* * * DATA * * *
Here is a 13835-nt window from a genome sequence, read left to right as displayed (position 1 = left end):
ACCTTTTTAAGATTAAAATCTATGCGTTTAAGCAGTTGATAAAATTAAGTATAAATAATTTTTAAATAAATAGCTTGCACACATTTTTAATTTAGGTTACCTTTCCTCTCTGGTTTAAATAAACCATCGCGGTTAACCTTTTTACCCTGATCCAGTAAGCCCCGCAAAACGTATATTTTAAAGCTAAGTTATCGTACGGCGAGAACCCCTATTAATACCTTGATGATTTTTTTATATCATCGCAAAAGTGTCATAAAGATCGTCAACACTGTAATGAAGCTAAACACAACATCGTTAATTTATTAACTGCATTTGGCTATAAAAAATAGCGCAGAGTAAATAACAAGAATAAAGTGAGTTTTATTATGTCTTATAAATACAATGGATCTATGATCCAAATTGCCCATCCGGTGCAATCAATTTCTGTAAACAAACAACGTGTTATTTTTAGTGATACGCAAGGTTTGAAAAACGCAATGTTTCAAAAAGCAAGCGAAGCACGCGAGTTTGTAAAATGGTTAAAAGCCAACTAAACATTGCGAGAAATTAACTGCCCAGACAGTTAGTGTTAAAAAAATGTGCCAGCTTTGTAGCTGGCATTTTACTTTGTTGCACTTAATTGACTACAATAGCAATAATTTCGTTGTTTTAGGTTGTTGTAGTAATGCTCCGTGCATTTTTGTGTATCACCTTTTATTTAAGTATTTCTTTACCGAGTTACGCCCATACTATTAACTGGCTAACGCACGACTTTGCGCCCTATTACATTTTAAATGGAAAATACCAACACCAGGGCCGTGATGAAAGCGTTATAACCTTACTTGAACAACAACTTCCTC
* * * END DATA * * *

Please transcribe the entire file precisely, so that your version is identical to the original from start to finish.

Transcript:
Here is a 13835-nt window from a genome sequence, read left to right as displayed (position 1 = left end):
ACCTTTTTAAGATTAAAATCTATGCGTTTAAGCAGTTGATAAAATTAAGTATAAATAATTTTTAAATAAATAGCTTGCACACATTTTTAATTTAGGTTACCTTTCCTCTCTGGTTTAAATAAACCATCGCGGTTAACCTTTTTACCCTGATCCAGTAAGCCCCGCAAAACGTATATTTTAAAGCTAAGTTATCGTACGGCGAGAACCCCTATTAATACCTTGATGATTTTTTTATATCATCGCAAAAGTGTCATAAAGATCGTCAACACTGTAATGAAGCTAAACACAACATCGTTAATTTATTAACTGCATTTGGCTATAAAAAATAGCGCAGAGTAAATAACAAGAATAAAGTGAGTTTTATTATGTCTTATAAATACAATGGATCTATGATCCAAATTGCCCATCCGGTGCAATCAATTTCTGTAAACAAACAACGTGTTATTTTTAGTGATACGCAAGGTTTGAAAAACGCAATGTTTCAAAAAGCAAGCGAAGCACGCGAGTTTGTAAAATGGTTAAAAGCCAACTAAACATTGCGAGAAATTAACTGCCCAGACAGTTAGTGTTAAAAAAATGTGCCAGCTTTGTAGCTGGCATTTTACTTTGTTGCACTTAATTGACTACAATAGCAATAATTTCGTTGTTTTAGGTTGTTGTAGTAATGCTCCGTGCATTTTTGTGTATCACCTTTTATTTAAGTATTTCTTTACCGAGTTACGCCCATACTATTAACTGGCTAACGCACGACTTTGCGCCCTATTACATTTTAAATGGAAAATACCAACACCAGGGCCGTGATGAAAGCGTTATAACCTTACTTGAACAACAACTTCCTC